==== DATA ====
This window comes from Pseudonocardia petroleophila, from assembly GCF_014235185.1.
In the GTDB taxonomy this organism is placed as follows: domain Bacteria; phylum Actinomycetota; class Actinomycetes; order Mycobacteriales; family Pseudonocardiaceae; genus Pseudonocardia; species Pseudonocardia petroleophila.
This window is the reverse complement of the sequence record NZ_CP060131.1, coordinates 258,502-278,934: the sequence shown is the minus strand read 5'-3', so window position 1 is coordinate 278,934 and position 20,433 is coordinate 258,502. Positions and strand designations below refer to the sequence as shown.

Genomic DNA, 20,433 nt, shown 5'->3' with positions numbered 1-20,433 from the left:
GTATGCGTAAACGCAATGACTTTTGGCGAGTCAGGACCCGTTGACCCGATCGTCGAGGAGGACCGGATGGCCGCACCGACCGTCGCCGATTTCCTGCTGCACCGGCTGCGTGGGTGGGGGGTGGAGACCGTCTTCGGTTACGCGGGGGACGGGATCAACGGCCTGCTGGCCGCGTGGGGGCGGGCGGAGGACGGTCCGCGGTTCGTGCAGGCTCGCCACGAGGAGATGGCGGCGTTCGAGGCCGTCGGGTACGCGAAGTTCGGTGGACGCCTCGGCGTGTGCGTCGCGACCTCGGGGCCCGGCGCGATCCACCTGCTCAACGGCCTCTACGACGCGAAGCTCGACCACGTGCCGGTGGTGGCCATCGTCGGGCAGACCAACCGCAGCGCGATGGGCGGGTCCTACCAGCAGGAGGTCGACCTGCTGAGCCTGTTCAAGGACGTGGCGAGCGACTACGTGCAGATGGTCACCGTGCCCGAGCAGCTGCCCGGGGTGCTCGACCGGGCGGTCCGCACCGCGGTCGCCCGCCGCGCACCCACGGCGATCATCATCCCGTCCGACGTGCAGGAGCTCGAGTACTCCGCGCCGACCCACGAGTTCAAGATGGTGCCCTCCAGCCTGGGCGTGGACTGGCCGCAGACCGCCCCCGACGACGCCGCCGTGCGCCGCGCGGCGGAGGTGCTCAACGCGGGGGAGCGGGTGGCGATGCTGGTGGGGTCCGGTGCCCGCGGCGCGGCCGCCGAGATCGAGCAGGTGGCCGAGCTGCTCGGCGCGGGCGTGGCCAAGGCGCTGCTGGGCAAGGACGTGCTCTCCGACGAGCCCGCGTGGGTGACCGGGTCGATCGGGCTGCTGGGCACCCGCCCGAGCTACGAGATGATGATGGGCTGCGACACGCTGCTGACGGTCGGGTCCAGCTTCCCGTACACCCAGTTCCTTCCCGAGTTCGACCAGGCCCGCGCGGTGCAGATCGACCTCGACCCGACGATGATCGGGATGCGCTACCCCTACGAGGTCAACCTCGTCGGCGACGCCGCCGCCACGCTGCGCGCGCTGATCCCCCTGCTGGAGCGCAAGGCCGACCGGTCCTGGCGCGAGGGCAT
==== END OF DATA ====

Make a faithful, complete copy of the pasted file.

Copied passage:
This window comes from Pseudonocardia petroleophila, from assembly GCF_014235185.1.
In the GTDB taxonomy this organism is placed as follows: domain Bacteria; phylum Actinomycetota; class Actinomycetes; order Mycobacteriales; family Pseudonocardiaceae; genus Pseudonocardia; species Pseudonocardia petroleophila.
This window is the reverse complement of the sequence record NZ_CP060131.1, coordinates 258,502-278,934: the sequence shown is the minus strand read 5'-3', so window position 1 is coordinate 278,934 and position 20,433 is coordinate 258,502. Positions and strand designations below refer to the sequence as shown.

Genomic DNA, 20,433 nt, shown 5'->3' with positions numbered 1-20,433 from the left:
GTATGCGTAAACGCAATGACTTTTGGCGAGTCAGGACCCGTTGACCCGATCGTCGAGGAGGACCGGATGGCCGCACCGACCGTCGCCGATTTCCTGCTGCACCGGCTGCGTGGGTGGGGGGTGGAGACCGTCTTCGGTTACGCGGGGGACGGGATCAACGGCCTGCTGGCCGCGTGGGGGCGGGCGGAGGACGGTCCGCGGTTCGTGCAGGCTCGCCACGAGGAGATGGCGGCGTTCGAGGCCGTCGGGTACGCGAAGTTCGGTGGACGCCTCGGCGTGTGCGTCGCGACCTCGGGGCCCGGCGCGATCCACCTGCTCAACGGCCTCTACGACGCGAAGCTCGACCACGTGCCGGTGGTGGCCATCGTCGGGCAGACCAACCGCAGCGCGATGGGCGGGTCCTACCAGCAGGAGGTCGACCTGCTGAGCCTGTTCAAGGACGTGGCGAGCGACTACGTGCAGATGGTCACCGTGCCCGAGCAGCTGCCCGGGGTGCTCGACCGGGCGGTCCGCACCGCGGTCGCCCGCCGCGCACCCACGGCGATCATCATCCCGTCCGACGTGCAGGAGCTCGAGTACTCCGCGCCGACCCACGAGTTCAAGATGGTGCCCTCCAGCCTGGGCGTGGACTGGCCGCAGACCGCCCCCGACGACGCCGCCGTGCGCCGCGCGGCGGAGGTGCTCAACGCGGGGGAGCGGGTGGCGATGCTGGTGGGGTCCGGTGCCCGCGGCGCGGCCGCCGAGATCGAGCAGGTGGCCGAGCTGCTCGGCGCGGGCGTGGCCAAGGCGCTGCTGGGCAAGGACGTGCTCTCCGACGAGCCCGCGTGGGTGACCGGGTCGATCGGGCTGCTGGGCACCCGCCCGAGCTACGAGATGATGATGGGCTGCGACACGCTGCTGACGGTCGGGTCCAGCTTCCCGTACACCCAGTTCCTTCCCGAGTTCGACCAGGCCCGCGCGGTGCAGATCGACCTCGACCCGACGATGATCGGGATGCGCTACCCCTACGAGGTCAACCTCGTCGGCGACGCCGCCGCCACGCTGCGCGCGCTGATCCCCCTGCTGGAGCGCAAGGCCGACCGGTCCTGGCGCGAGGGCAT